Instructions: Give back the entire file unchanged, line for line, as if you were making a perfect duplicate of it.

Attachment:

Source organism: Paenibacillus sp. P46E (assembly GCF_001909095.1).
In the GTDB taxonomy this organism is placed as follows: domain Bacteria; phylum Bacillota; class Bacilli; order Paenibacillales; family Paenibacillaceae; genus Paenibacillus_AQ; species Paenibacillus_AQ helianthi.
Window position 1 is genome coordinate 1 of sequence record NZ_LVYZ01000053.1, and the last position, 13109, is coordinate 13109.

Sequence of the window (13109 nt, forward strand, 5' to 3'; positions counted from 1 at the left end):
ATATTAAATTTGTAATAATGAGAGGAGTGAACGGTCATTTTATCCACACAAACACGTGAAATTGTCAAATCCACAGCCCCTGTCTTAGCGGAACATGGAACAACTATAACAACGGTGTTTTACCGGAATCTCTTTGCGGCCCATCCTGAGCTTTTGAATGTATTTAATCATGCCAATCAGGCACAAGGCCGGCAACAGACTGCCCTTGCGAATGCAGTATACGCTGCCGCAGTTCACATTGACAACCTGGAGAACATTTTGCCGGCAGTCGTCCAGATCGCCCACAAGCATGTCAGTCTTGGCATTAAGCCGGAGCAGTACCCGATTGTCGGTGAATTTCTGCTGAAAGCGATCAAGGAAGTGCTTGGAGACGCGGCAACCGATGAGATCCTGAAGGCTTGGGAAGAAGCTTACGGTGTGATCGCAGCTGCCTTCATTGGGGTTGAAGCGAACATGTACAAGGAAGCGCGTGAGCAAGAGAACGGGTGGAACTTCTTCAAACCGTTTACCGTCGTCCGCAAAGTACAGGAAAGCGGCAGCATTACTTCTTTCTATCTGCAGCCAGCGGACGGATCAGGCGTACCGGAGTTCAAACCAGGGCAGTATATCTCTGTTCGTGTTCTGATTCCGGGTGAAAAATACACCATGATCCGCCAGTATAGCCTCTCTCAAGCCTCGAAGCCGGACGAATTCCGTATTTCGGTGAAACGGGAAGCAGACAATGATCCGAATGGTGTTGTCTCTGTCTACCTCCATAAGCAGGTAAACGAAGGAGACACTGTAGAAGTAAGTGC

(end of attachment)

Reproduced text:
Source organism: Paenibacillus sp. P46E (assembly GCF_001909095.1).
In the GTDB taxonomy this organism is placed as follows: domain Bacteria; phylum Bacillota; class Bacilli; order Paenibacillales; family Paenibacillaceae; genus Paenibacillus_AQ; species Paenibacillus_AQ helianthi.
Window position 1 is genome coordinate 1 of sequence record NZ_LVYZ01000053.1, and the last position, 13109, is coordinate 13109.

Sequence of the window (13109 nt, forward strand, 5' to 3'; positions counted from 1 at the left end):
ATATTAAATTTGTAATAATGAGAGGAGTGAACGGTCATTTTATCCACACAAACACGTGAAATTGTCAAATCCACAGCCCCTGTCTTAGCGGAACATGGAACAACTATAACAACGGTGTTTTACCGGAATCTCTTTGCGGCCCATCCTGAGCTTTTGAATGTATTTAATCATGCCAATCAGGCACAAGGCCGGCAACAGACTGCCCTTGCGAATGCAGTATACGCTGCCGCAGTTCACATTGACAACCTGGAGAACATTTTGCCGGCAGTCGTCCAGATCGCCCACAAGCATGTCAGTCTTGGCATTAAGCCGGAGCAGTACCCGATTGTCGGTGAATTTCTGCTGAAAGCGATCAAGGAAGTGCTTGGAGACGCGGCAACCGATGAGATCCTGAAGGCTTGGGAAGAAGCTTACGGTGTGATCGCAGCTGCCTTCATTGGGGTTGAAGCGAACATGTACAAGGAAGCGCGTGAGCAAGAGAACGGGTGGAACTTCTTCAAACCGTTTACCGTCGTCCGCAAAGTACAGGAAAGCGGCAGCATTACTTCTTTCTATCTGCAGCCAGCGGACGGATCAGGCGTACCGGAGTTCAAACCAGGGCAGTATATCTCTGTTCGTGTTCTGATTCCGGGTGAAAAATACACCATGATCCGCCAGTATAGCCTCTCTCAAGCCTCGAAGCCGGACGAATTCCGTATTTCGGTGAAACGGGAAGCAGACAATGATCCGAATGGTGTTGTCTCTGTCTACCTCCATAAGCAGGTAAACGAAGGAGACACTGTAGAAGTAAGTGC